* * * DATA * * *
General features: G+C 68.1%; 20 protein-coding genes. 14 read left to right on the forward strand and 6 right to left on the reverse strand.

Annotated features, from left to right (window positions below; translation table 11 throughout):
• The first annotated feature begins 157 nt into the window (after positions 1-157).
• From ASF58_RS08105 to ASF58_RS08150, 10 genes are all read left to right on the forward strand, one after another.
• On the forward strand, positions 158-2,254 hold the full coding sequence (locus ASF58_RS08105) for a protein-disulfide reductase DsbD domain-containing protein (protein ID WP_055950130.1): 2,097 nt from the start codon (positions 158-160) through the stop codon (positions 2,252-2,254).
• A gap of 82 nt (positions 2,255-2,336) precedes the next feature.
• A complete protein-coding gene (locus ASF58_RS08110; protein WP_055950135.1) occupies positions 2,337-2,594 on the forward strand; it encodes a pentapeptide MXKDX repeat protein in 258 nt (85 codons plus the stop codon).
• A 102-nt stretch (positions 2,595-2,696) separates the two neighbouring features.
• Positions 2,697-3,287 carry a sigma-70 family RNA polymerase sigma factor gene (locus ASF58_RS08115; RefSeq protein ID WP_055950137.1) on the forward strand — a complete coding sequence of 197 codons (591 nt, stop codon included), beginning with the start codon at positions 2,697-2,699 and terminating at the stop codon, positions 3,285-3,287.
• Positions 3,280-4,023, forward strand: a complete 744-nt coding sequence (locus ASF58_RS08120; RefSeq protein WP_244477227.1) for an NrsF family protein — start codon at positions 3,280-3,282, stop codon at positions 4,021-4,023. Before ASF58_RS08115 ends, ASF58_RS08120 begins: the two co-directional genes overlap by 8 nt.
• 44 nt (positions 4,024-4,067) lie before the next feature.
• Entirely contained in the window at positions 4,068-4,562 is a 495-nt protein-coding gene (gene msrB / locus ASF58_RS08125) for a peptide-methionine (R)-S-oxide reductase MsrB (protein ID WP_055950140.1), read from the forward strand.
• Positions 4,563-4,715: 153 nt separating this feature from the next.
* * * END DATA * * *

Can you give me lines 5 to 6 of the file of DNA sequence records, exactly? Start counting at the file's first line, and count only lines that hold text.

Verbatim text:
• On the forward strand, positions 158-2,254 hold the full coding sequence (locus ASF58_RS08105) for a protein-disulfide reductase DsbD domain-containing protein (protein ID WP_055950130.1): 2,097 nt from the start codon (positions 158-160) through the stop codon (positions 2,252-2,254).
• A gap of 82 nt (positions 2,255-2,336) precedes the next feature.